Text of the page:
Updated 6th November 2003, 27th September, 18th November 2007; 25th June 2010; 26th February 2013; 3rd January, 22nd June, 13th September, 9th November 2015; 27th April 2016; 20th May, 18th November 2017; 5th January 2018
The walk-down entrance is below and to the east of a large limestone boulder. A well decorated, roomy passage ends at a flowstone blockage. To the right of the entrance chamber is a crawl into a low space with a pool.
At the end of the cave, down to the right, is a low alcove with some charred bones with possible implement marks. On the floor throughout the cave are numerous charcoal deposits and there are a couple of charcoal marks on the wall above head height in the entrance passage.
On a visit in November 2007 a Herald moth was seen hibernating on a wall of possible barite crystals.
The cave is named after the wife of JCFG (Luisa, backwards).
In April 2010, Lancaster University student Andi Smith under Dr Peter Wynn and Prof Phil Barker (Lancaster University) and Prof Melanie Leng and Dr Steve Noble (British Geological Survey) started a programme of cave monitoring to characterise cave microclimate (specifically temperature, humidity and carbon dioxide). Drip rate monitors have been installed to understand the nature of the hydrological system feeding the speleothem formations along with a rain gauge above. (Video on YouTube). These studies have resulted in a very complete and high resolution record for climate change in the area.
Andi has completed a PhD thesis: Speleothem Climate Capture - A Holocene Reconstruction of Northern Iberian Climate and Environmental Change which challenges current understanding of North Atlantic Oscillation (NAO) dynamics and the exact timing of initial NAO development. Further details are found through the Matienzo Caves Project Science pages along with details of another paper, Drip water electrical conductivity as an indicator of cave ventilation at the event scale, published in mid-2015 and Cave monitoring and the potential for palaeoclimate reconstruction from Cueva de Asiul, Cantabria (N. Spain), published in the International Journal of Speleology, January 2016.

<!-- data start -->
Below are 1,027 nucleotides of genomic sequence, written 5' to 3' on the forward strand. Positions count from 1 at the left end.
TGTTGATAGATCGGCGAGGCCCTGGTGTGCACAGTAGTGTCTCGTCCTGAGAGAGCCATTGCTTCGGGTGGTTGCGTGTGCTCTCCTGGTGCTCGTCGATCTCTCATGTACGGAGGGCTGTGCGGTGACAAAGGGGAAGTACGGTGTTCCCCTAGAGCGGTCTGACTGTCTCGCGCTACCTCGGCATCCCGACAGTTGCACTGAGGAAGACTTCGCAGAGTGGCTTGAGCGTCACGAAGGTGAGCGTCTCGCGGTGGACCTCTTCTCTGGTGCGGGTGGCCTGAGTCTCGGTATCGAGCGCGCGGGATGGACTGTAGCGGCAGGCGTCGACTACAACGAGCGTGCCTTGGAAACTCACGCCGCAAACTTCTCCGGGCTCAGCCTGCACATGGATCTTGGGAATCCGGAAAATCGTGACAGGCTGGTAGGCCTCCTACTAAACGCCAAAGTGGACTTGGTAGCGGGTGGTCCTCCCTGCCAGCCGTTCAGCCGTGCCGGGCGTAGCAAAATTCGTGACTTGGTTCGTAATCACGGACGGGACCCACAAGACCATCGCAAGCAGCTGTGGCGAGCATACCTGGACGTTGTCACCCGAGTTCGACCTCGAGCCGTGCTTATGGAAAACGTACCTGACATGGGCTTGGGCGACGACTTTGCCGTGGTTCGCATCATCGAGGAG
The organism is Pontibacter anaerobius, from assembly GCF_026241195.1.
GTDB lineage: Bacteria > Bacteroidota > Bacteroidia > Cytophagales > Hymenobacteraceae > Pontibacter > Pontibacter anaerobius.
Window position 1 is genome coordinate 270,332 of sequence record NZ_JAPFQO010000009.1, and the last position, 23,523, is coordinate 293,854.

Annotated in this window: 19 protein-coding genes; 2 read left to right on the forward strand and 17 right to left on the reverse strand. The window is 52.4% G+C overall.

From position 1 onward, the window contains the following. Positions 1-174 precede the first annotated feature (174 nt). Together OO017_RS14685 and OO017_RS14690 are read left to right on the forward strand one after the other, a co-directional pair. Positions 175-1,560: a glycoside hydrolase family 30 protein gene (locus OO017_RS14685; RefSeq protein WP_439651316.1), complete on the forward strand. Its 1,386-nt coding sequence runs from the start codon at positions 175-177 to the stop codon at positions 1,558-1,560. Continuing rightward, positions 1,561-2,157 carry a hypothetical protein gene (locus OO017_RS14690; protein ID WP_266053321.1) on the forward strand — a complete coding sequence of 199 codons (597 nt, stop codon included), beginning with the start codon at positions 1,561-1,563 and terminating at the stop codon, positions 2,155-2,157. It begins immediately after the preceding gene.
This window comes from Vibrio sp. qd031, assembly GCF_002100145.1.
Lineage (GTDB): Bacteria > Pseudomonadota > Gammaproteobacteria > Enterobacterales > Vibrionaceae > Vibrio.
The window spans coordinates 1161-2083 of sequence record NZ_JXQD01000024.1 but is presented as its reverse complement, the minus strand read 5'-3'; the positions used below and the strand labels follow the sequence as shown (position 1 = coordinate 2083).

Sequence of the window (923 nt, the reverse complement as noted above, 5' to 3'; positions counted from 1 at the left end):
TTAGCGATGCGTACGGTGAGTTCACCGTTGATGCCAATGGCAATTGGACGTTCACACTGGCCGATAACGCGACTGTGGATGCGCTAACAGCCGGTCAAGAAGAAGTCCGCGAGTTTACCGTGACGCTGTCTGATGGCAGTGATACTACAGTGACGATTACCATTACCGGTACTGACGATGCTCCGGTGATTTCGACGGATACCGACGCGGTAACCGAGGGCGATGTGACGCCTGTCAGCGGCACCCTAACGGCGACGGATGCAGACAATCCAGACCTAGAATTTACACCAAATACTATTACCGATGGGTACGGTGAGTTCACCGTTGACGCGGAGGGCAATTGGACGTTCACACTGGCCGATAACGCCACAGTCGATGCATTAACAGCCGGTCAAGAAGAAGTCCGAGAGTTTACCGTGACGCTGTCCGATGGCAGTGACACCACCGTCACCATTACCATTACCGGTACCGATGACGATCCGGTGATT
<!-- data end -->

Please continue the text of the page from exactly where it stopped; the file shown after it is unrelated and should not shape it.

In April 2016, Andi Smith had another paper published about the paleoclimate work in Cueva Asiul. This one is in nature.com/scientific reports (http://www.nature.com/srep/2016/160420/srep24745/full/srep24745.html) where it can be viewed online or downloaded as a pdf. (Matienzo C P pdf copy with supplementary material.)
A radon detector was left in the cave in the new year, 2013, but there were problems with the device.
A new survey of the cave was carried out in September 2017: the centre line and survey are linked below.
References: Fernández Gutiérrez et al, 1966
(survey); anon., 1975b (logbook);
Kendal Caving Club and Manchester University Speleological Society, 1975
(survey); Mills L D J and Waltham A C, 1981 (survey); Corrin J S and Smith
P, 1981; Manchester University Speleological Society, 1982 (survey); anon.,
2007d (summer logbook); anon., 2007e (autumn logbook); Corrin Juan, 2007a; Smith A, Wynn PM and Barker P, 2013; Smith Andrew C et al, 2014; Smith Andrew C, 2015; Smith A C et al, 2016 (pdf + supplement)
Entrance pictures : yes
Underground picture(s): summer 2007 : autumn 2007 : Easter 2017
Video: Initial setup of science equipment, April 2010 (YouTube) : Visit, summer 2015 (YouTube)
Detailed Survey : from 1963: low res high res : from 2017 pdf
Line Survey :
On area survey : low res high res
Survex file : September 2017